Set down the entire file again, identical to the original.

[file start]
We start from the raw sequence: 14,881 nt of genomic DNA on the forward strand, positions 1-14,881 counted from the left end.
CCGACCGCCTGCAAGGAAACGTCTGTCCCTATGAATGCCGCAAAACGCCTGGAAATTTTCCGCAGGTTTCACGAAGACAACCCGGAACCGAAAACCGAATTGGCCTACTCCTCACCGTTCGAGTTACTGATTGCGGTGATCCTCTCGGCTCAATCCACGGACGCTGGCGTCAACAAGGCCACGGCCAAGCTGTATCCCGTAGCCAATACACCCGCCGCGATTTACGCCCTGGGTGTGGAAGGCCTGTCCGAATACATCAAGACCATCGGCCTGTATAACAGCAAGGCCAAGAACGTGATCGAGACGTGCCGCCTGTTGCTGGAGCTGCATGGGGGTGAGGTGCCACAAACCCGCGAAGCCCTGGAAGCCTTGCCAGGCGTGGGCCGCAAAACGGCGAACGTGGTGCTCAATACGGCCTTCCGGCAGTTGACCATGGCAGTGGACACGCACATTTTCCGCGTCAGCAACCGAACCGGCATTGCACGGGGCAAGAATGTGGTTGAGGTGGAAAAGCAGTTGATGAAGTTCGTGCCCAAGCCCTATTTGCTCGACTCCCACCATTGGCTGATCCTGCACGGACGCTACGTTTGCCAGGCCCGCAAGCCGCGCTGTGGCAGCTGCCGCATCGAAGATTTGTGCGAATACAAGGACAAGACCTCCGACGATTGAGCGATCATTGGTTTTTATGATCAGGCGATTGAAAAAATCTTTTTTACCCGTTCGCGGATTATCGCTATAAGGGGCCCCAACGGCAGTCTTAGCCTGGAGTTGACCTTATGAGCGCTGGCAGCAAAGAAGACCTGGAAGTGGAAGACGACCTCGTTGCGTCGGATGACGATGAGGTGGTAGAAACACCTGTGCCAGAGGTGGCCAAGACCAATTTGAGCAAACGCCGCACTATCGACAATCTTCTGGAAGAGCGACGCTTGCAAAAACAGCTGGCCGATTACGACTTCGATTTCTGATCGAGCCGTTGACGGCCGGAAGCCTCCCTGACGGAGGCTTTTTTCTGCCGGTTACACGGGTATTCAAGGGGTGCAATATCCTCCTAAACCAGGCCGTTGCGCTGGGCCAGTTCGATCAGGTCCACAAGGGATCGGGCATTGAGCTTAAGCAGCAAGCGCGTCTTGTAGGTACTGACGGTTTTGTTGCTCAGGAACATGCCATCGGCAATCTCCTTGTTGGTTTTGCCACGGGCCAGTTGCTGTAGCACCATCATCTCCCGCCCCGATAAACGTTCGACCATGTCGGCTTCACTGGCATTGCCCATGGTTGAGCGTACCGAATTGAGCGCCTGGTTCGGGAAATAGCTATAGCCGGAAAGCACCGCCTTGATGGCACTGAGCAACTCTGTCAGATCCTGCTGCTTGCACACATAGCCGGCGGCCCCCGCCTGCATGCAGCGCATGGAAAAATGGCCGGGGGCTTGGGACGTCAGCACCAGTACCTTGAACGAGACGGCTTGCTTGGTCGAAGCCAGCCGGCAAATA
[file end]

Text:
We start from the raw sequence: 14,881 nt of genomic DNA on the forward strand, positions 1-14,881 counted from the left end.
CCGACCGCCTGCAAGGAAACGTCTGTCCCTATGAATGCCGCAAAACGCCTGGAAATTTTCCGCAGGTTTCACGAAGACAACCCGGAACCGAAAACCGAATTGGCCTACTCCTCACCGTTCGAGTTACTGATTGCGGTGATCCTCTCGGCTCAATCCACGGACGCTGGCGTCAACAAGGCCACGGCCAAGCTGTATCCCGTAGCCAATACACCCGCCGCGATTTACGCCCTGGGTGTGGAAGGCCTGTCCGAATACATCAAGACCATCGGCCTGTATAACAGCAAGGCCAAGAACGTGATCGAGACGTGCCGCCTGTTGCTGGAGCTGCATGGGGGTGAGGTGCCACAAACCCGCGAAGCCCTGGAAGCCTTGCCAGGCGTGGGCCGCAAAACGGCGAACGTGGTGCTCAATACGGCCTTCCGGCAGTTGACCATGGCAGTGGACACGCACATTTTCCGCGTCAGCAACCGAACCGGCATTGCACGGGGCAAGAATGTGGTTGAGGTGGAAAAGCAGTTGATGAAGTTCGTGCCCAAGCCCTATTTGCTCGACTCCCACCATTGGCTGATCCTGCACGGACGCTACGTTTGCCAGGCCCGCAAGCCGCGCTGTGGCAGCTGCCGCATCGAAGATTTGTGCGAATACAAGGACAAGACCTCCGACGATTGAGCGATCATTGGTTTTTATGATCAGGCGATTGAAAAAATCTTTTTTACCCGTTCGCGGATTATCGCTATAAGGGGCCCCAACGGCAGTCTTAGCCTGGAGTTGACCTTATGAGCGCTGGCAGCAAAGAAGACCTGGAAGTGGAAGACGACCTCGTTGCGTCGGATGACGATGAGGTGGTAGAAACACCTGTGCCAGAGGTGGCCAAGACCAATTTGAGCAAACGCCGCACTATCGACAATCTTCTGGAAGAGCGACGCTTGCAAAAACAGCTGGCCGATTACGACTTCGATTTCTGATCGAGCCGTTGACGGCCGGAAGCCTCCCTGACGGAGGCTTTTTTCTGCCGGTTACACGGGTATTCAAGGGGTGCAATATCCTCCTAAACCAGGCCGTTGCGCTGGGCCAGTTCGATCAGGTCCACAAGGGATCGGGCATTGAGCTTAAGCAGCAAGCGCGTCTTGTAGGTACTGACGGTTTTGTTGCTCAGGAACATGCCATCGGCAATCTCCTTGTTGGTTTTGCCACGGGCCAGTTGCTGTAGCACCATCATCTCCCGCCCCGATAAACGTTCGACCATGTCGGCTTCACTGGCATTGCCCATGGTTGAGCGTACCGAATTGAGCGCCTGGTTCGGGAAATAGCTATAGCCGGAAAGCACCGCCTTGATGGCACTGAGCAACTCTGTCAGATCCTGCTGCTTGCACACATAGCCGGCGGCCCCCGCCTGCATGCAGCGCATGGAAAAATGGCCGGGGGCTTGGGACGTCAGCACCAGTACCTTGAACGAGACGGCTTGCTTGGTCGAAGCCAGCCGGCAAATA